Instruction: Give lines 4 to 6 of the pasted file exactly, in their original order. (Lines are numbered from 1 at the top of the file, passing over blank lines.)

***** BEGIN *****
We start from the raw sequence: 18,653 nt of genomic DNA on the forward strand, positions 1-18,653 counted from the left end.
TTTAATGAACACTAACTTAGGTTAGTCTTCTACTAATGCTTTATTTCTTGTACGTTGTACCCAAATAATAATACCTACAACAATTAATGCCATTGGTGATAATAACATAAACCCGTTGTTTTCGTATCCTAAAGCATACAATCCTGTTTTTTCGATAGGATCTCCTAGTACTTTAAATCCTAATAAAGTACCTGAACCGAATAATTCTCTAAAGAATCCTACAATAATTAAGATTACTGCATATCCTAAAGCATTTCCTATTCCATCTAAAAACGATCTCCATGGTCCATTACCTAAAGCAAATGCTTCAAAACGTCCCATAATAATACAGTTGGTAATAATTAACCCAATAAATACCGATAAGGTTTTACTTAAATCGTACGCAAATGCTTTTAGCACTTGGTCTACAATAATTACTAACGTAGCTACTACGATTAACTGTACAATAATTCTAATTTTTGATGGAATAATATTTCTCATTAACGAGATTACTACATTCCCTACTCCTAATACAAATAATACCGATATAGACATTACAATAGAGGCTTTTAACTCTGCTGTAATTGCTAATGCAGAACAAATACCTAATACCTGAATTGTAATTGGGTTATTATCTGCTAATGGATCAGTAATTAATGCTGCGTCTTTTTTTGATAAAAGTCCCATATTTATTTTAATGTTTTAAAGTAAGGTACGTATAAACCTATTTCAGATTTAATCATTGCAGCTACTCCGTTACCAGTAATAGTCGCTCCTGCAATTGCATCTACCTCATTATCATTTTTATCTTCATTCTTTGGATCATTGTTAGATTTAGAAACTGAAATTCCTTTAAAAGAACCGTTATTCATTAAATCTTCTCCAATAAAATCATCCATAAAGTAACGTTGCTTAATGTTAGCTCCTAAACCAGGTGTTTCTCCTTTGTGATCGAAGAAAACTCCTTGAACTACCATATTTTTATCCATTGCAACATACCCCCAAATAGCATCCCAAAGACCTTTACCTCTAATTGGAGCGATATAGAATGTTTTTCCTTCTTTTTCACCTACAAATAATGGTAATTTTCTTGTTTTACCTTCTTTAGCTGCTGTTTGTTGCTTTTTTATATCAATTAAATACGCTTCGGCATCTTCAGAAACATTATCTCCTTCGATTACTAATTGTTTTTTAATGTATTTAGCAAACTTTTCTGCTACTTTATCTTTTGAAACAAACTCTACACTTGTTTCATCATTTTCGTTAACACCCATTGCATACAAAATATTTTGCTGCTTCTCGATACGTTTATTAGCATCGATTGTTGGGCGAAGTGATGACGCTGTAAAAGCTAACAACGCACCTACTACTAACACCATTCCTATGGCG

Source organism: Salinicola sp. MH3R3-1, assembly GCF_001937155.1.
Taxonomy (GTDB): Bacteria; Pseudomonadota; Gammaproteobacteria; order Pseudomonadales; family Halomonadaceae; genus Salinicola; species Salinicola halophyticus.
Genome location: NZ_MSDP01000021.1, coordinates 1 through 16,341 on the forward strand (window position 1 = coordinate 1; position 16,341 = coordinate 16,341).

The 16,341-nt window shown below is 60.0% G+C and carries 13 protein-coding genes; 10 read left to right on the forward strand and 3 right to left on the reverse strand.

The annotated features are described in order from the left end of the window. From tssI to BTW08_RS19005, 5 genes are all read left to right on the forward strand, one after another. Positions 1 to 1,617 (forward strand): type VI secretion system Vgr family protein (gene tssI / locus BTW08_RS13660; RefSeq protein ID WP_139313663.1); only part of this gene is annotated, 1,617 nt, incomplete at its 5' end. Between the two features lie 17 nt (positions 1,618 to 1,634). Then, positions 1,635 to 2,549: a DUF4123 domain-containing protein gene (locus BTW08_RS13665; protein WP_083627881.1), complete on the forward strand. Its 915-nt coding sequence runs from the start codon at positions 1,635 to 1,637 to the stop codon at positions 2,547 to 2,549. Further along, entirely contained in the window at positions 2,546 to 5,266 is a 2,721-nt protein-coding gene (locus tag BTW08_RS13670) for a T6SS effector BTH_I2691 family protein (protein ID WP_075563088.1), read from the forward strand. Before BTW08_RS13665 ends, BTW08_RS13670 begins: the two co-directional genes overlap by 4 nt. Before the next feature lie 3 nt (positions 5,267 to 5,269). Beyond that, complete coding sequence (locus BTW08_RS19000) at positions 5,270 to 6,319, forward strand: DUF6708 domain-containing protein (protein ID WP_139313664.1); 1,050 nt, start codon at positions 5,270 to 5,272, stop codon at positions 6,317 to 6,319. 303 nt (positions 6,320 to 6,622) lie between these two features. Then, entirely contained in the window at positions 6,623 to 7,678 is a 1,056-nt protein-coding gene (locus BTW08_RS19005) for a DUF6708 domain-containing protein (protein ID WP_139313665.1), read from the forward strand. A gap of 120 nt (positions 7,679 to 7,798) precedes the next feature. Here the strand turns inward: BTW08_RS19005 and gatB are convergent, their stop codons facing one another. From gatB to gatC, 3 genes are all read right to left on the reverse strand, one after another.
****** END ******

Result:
Taxonomy (GTDB): Bacteria; Pseudomonadota; Gammaproteobacteria; order Pseudomonadales; family Halomonadaceae; genus Salinicola; species Salinicola halophyticus.
Genome location: NZ_MSDP01000021.1, coordinates 1 through 16,341 on the forward strand (window position 1 = coordinate 1; position 16,341 = coordinate 16,341).

The 16,341-nt window shown below is 60.0% G+C and carries 13 protein-coding genes; 10 read left to right on the forward strand and 3 right to left on the reverse strand.